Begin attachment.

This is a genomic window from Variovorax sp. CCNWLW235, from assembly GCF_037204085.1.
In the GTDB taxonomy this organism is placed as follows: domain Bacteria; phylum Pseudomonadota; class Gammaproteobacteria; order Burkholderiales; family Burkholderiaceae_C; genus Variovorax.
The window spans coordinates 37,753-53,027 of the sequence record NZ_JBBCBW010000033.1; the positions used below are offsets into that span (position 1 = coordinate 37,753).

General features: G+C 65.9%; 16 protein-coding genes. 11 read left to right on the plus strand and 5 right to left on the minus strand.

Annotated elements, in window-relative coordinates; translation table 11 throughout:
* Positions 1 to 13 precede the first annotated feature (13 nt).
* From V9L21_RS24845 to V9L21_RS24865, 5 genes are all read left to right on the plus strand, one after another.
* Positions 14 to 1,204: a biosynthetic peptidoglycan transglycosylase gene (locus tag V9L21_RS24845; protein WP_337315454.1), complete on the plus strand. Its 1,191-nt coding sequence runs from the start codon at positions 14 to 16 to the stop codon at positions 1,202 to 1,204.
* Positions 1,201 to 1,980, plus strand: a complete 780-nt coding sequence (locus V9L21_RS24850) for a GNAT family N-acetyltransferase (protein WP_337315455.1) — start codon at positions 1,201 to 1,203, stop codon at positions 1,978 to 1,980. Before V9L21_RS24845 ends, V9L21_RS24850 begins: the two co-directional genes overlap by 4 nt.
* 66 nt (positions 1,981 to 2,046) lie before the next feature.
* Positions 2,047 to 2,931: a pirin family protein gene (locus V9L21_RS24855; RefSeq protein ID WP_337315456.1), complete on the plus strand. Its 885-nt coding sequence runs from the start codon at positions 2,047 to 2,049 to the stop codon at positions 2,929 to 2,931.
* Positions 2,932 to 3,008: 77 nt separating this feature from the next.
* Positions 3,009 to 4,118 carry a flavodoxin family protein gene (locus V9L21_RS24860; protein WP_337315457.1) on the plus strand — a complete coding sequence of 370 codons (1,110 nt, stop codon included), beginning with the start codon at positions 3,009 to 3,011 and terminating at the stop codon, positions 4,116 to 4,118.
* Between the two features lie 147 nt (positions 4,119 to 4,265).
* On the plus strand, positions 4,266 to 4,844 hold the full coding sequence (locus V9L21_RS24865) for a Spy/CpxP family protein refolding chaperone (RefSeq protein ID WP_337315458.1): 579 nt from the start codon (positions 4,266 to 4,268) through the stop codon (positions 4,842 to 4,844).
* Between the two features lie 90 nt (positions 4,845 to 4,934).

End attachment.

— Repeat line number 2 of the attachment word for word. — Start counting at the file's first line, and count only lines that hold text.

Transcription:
In the GTDB taxonomy this organism is placed as follows: domain Bacteria; phylum Pseudomonadota; class Gammaproteobacteria; order Burkholderiales; family Burkholderiaceae_C; genus Variovorax.